WHO Launches Updated Framework for Testing Genetically Modified Mosquitoes
The World Health Organization Special Program for Research and Training in Tropical Diseases, and the Foundation for the National Institutes of Health launched an updated framework for testing genetically modified mosquitoes as a way to foster quality and consistency in the processes for testing and regulating new genetic technologies.
Despite ongoing control efforts, diseases transmitted by mosquitoes, such as malaria and dengue, continue to be an enormous global health burden, as vector-borne diseases are endemic in more than 100 countries and affect approximately half of the world’s population.
For more than two decades, scientists have been working to harness the promise of molecular biology to develop genetically modified mosquitoes for use as public health tools to prevent the transmission of these diseases.
Previously available methods to control mosquito vectors of malaria and dengue were based on the use of insecticides and elimination of mosquito larval breeding sites, and radiation and chemo-sterilization methods.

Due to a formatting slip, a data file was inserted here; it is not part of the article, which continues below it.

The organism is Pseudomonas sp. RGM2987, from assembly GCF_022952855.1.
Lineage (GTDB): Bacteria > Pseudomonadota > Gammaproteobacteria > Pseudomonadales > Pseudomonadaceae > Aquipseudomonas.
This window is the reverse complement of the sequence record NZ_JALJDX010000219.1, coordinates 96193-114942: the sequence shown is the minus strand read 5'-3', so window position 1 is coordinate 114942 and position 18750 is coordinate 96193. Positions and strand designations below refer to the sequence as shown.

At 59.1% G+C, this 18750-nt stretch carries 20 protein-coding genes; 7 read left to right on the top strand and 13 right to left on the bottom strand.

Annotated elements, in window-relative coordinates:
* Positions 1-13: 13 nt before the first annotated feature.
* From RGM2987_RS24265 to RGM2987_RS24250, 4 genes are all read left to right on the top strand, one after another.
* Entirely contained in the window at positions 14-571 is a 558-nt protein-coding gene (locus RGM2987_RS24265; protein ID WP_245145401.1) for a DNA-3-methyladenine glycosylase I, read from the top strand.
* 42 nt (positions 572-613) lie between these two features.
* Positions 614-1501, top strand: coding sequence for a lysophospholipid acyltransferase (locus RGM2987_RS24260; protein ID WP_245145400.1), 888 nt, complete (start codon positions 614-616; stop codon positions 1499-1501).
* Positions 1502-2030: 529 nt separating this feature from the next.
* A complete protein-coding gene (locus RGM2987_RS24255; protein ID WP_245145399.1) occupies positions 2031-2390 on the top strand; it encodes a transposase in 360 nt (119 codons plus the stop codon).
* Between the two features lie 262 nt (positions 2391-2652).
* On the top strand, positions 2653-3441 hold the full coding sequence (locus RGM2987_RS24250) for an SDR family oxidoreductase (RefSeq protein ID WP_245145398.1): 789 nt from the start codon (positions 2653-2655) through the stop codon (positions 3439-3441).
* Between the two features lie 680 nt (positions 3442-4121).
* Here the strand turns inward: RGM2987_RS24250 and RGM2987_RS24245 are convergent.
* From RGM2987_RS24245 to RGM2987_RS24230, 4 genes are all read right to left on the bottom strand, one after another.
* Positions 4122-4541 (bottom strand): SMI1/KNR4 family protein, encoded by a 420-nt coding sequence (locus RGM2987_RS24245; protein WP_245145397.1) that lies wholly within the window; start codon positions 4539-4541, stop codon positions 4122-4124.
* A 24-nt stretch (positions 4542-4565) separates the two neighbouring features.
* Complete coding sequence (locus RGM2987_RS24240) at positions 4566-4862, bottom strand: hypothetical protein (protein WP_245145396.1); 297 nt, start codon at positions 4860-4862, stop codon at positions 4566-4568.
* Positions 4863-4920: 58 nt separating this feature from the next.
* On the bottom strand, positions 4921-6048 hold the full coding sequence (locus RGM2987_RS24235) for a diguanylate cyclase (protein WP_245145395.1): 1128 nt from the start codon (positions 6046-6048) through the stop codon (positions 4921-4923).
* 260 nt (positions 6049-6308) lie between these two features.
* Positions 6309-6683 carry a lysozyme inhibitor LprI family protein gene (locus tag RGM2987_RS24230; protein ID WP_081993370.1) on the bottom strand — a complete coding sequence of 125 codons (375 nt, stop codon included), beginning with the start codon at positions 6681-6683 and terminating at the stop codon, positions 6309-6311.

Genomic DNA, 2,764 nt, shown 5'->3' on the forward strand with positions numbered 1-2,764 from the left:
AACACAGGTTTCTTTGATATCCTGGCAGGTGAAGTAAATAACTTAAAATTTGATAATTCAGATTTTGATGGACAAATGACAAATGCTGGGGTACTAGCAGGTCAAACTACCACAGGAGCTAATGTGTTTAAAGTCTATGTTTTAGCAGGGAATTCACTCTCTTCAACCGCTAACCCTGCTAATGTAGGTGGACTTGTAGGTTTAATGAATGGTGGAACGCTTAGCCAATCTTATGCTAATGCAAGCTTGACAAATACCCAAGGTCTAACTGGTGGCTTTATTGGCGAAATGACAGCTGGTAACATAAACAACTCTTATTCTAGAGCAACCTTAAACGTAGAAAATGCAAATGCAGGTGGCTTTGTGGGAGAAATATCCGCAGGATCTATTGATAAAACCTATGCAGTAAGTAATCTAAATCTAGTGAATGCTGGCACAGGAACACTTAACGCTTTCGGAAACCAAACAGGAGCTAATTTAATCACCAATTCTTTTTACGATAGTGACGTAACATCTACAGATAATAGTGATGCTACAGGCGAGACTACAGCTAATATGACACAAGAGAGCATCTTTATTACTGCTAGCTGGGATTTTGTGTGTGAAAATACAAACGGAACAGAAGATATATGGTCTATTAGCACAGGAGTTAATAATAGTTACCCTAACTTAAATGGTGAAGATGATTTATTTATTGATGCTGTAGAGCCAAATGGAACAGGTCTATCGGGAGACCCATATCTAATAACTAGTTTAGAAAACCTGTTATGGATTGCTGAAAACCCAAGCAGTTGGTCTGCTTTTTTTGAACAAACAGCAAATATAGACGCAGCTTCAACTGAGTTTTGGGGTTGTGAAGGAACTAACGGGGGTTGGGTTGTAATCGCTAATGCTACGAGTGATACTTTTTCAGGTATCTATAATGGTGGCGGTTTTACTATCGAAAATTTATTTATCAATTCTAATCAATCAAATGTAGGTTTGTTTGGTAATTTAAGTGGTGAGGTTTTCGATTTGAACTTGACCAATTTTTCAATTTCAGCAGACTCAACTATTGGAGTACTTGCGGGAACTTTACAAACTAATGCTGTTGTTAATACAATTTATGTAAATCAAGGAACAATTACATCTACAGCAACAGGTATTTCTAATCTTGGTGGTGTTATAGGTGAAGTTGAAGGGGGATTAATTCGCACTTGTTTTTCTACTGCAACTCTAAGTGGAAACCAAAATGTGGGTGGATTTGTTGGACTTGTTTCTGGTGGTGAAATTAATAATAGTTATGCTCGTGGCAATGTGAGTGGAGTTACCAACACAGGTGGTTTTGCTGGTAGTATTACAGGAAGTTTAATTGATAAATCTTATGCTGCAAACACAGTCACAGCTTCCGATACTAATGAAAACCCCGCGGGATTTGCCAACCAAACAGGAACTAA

However, these methods posed difficulties, such as the dependence on a limited number of insecticides for vector control increased the risk that mosquitoes would develop resistance.
GMMs hold the promise of being a more effective way to reduce the number of mosquito vectors in a given region or render the local mosquitoes unable to transmit a pathogen because they can reach mosquito populations and mosquito larval breeding sites, which have traditionally been the hardest and most expensive to access, by exploiting the natural behavior of mosquitoes to mate and seek sites for egg laying.
GMMs are also better suited for urban settings, where current control measures are largely ineffective due to the wide availability of cryptic mosquito larval breeding sites.
There is also potential for GMMs to reach outdoor and day-biting mosquitoes that often escape control methods such as bed nets and indoor insecticide spraying, and allow researchers to target specific mosquito species, which would avoid ecological and environmental hazards associated with insecticides and provide continuous protection in situations where other disease control methods have been interrupted to prevent the reintroduction of the pathogen after successful elimination efforts.
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